A pretty major Google algorithm update hit the web on March 7. This update, jokingly referred to as “Fred” by Google’s Gary Illyes before the name stuck, caused some websites to experience anywhere from 50 to 90 percent drops in organic traffic. Others enjoyed unexpected traffic spikes.
Fred is just the latest in a long line of algorithm updates. Other major updates like Panda, Penguin, Hummingbird, Mobilegeddon, and Possum have all shaken the SEO world and left SEOs scrambling to survive the next major algorithm change.
Let’s walk through some basics on how to see if any of the recent algorithm updates impacted your site, fix falling traffic in the wake of Fred, and survive future Google updates.
1. Monitor Your Website’s Traffic
You need to keep an eye on your organic traffic numbers. Obviously. But what you might not be paying attention to is how your traffic numbers correlate to Google algorithm updates.
Open Google Analytics or your rank tracking software and scan your recent history for major spikes and drops in traffic. Check the dates of those changes against the dates of recent algorithm updates.
When you’ve figured out which updates have had the heaviest impact on your site, you’ll be prepared to correct any on-site issues you’ve been penalized for. Now that you know which updates have wreaked havoc on your search numbers, read on to see how you can correct them.
2. Fix Ad-heavy/Affiliate-heavy Pages
Fred is the latest in a long line of quality control updates. The majority of sites affected by Fred were content sites such as blogs, which sacrificed high-quality content and a good user experience at the altar of ad and affiliate revenue.
In other words, Fred penalized pages that were thin on content, ad-centered, and affiliate-heavy. In fact, many websites affected by Fred claimed to see immediate improvements when they removed some or all of the ads from their content.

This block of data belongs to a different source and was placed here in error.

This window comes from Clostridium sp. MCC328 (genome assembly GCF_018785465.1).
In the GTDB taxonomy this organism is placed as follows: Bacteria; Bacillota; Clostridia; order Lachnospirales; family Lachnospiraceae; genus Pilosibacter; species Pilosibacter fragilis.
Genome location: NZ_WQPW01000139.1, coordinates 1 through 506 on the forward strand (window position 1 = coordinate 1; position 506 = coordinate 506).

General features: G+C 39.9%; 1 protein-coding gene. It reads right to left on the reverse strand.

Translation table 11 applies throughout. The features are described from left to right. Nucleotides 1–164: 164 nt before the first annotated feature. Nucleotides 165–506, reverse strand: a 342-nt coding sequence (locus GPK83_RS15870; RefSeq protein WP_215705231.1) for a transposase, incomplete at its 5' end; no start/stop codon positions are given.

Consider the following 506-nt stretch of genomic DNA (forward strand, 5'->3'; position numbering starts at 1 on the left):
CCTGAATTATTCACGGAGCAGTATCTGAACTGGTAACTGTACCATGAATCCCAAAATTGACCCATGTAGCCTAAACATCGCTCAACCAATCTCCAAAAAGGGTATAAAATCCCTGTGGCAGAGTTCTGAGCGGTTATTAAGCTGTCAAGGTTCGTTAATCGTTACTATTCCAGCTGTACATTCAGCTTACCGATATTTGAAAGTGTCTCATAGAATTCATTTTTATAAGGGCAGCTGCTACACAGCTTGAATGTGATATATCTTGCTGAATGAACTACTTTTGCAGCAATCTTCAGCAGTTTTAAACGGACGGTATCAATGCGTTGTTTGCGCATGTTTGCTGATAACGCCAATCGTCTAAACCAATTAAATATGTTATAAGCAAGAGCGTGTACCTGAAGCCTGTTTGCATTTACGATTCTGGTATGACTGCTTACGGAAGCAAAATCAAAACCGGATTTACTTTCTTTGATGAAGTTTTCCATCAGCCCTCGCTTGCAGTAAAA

Even if you weren’t affected by the Fred update, you should consider removing ads that intrude upon your users’ experience. Deceptive ads that look like download buttons, ads placed smack in the middle of an article, and video ads that autoplay when users land on your page are all liable to earn your page a penalty in the future — even if Fred missed you this time around.
3. Beef Up Thin Content
Completely demonetizing your website isn’t an option — and it’s not necessary. You won’t see The New York Times or The Guardian suddenly going ad-free or suffering low traffic volume. The sites Fred really picks on are those that are both ad-heavy and content-sparse.
If you’ve been affected by a recent Google update, then it’s time to double-check the quality of your content. All of your content should be:
- Delve deeply into its topic.
- Completely answer relevant queries.
Download a website auditing tool to help you identify and correct low-quality content. Keep an eye on metrics like word count (which might indicate thin content), as well as bounce rate and session duration (which are often indicative of user satisfaction).
But remember, while word count is a fast and dirty litmus test of your content’s quality, a low word count doesn’t necessarily mean your content is too thin. Yes, you should be concerned if one of your pages has one link per four words, but sometimes a short page that succinctly answers a question is fine.
4. Prioritize Mobile Experience
Google’s made a big push for sites to provide excellent mobile experiences to their users. They’ve switched to mobile-first ranking, which means they now preferentially crawl your mobile site over your desktop site for indexing purposes.
Recent news from Google suggests that most pages are still ill-adapted to this mobile-first world. About 70 percent of pages take 7 seconds for visual content to load above the fold, which increases user bounce rate by 113 percent. Ideally, you want each of your pages to load within 3 seconds.
Other improvements you can make include ensuring your desktop and mobile content match, using proper viewport configurations, and only using mobile-friendly plugins. Also, be careful about using intrusive interstitials.
If your site isn’t mobile-friendly and you aren’t sure where to start, consider taking the mobile-friendly test.
5. Stay Visible in Local Search